I toasted the coriander, fennel, cumin and cardamom seeds and then put everything in an electric coffee mill and gave it a good spin. I keep an extra mill on hand specifically for grinding spices--a metal one, as plastic absorbs the oils of the spices and imparts them on the next batch, even if you don't want that particular blend!
 Coriander seed toasting in the pan: Use an uncoated pan and medium heat, and pay attention, so they don't burn! Let your nose be your guide.
This may look like a lot of work, and you may give in to the urge to cheat and go buy a jar of pre-made curry or jars of pre-ground spices to make a curry (and who knows how long those jars have been sitting on the grocery shelf?), but if you take the time, you'll be rewarded with the most amazing explosion of flavors. And you can make this in large batches to use for more than one dish. Just don't make too much at once. As soon as these seeds are ground, they immediately start to lose their zazz.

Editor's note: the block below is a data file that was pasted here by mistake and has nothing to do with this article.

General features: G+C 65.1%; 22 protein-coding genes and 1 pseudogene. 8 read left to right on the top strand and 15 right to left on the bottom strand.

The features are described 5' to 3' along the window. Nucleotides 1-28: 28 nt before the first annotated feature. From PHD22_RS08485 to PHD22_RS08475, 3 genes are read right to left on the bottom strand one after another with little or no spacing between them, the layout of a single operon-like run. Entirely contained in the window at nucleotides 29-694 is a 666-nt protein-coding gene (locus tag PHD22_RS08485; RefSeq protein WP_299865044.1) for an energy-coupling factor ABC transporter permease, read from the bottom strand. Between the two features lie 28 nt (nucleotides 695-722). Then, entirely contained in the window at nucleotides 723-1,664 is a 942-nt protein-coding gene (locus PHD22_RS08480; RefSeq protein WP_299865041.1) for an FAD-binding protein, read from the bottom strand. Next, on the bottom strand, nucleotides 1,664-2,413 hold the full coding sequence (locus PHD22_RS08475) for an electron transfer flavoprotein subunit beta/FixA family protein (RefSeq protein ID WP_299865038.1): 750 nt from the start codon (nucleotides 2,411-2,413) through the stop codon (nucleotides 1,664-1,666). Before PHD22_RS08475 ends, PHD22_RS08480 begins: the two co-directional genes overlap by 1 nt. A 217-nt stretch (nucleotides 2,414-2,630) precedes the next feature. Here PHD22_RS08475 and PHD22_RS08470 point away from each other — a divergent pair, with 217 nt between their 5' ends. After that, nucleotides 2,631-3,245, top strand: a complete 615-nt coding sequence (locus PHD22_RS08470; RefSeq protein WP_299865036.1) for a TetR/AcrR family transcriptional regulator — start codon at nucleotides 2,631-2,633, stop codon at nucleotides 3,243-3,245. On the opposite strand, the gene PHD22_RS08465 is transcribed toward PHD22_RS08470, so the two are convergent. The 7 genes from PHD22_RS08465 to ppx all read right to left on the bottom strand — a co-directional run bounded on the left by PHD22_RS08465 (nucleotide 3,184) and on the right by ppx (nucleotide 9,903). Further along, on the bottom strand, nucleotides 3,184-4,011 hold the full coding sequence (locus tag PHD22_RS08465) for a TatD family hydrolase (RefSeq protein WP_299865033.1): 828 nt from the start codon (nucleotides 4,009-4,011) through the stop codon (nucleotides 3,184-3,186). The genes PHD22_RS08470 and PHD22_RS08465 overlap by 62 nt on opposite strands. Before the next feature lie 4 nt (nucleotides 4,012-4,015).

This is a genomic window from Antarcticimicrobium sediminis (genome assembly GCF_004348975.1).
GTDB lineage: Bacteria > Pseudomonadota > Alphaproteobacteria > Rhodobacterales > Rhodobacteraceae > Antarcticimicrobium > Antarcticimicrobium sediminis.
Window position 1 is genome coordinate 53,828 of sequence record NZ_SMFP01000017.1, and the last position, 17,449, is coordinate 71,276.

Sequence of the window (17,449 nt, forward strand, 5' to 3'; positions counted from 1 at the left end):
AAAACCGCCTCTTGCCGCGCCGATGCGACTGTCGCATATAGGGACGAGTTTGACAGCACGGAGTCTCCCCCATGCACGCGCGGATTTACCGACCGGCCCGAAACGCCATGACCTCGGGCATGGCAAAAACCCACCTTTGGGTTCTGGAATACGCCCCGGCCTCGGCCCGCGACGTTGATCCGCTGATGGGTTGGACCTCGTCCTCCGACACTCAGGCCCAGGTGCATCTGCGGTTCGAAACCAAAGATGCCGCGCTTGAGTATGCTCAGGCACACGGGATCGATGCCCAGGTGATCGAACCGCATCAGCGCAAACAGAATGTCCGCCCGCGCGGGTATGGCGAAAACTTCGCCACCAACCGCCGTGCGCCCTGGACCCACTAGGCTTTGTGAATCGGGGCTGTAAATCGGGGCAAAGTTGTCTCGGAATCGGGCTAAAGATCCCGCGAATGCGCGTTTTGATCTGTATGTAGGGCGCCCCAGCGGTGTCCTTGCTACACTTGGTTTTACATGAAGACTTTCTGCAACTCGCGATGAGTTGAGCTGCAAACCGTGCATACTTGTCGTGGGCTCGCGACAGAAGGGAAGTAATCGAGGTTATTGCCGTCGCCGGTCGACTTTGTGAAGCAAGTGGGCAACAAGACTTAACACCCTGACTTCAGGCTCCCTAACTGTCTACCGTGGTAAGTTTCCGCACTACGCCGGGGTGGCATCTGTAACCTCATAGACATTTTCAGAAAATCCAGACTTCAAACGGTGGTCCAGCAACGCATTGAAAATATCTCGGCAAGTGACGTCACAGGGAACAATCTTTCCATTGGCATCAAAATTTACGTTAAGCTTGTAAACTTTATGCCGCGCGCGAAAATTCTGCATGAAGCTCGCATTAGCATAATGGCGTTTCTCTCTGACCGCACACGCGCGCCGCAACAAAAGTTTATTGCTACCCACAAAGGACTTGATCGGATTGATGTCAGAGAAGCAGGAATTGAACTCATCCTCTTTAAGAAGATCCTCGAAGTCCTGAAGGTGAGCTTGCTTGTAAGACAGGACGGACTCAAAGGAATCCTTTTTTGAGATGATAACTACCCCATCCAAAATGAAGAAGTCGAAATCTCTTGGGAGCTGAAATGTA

The finished spice blend: If only you had a scratch-n-sniff computer screen!
  Throw a generous amount of one of these spice blends into a pot of simmering meat or vegetables, and the heat will open up the aromas and perfume your house with the most beautiful blend of fragrances imaginable. And of course, you'll have an amazing dinner, too.

Sri Lanka's wealth of spices lured many a ship from Europe in the 15th and 16th centuries. With all those neatly organized rows of tins and bottles of spices in the baking section of the grocery store at our disposal, it's difficult to imagine expeditions being prompted by the allure of something as ordinary--to us, anyway--as pepper and cinnamon. But the more I learn about spices and cook with those amazing blends, the more I understand what the fuss was all about!

*Special thanks to Carol Selva Rajah for her knowledge and insights. If you want to learn more about cooking with the abundance of spices and flavorings from Asia, look for her book, Heavenly Fragrance.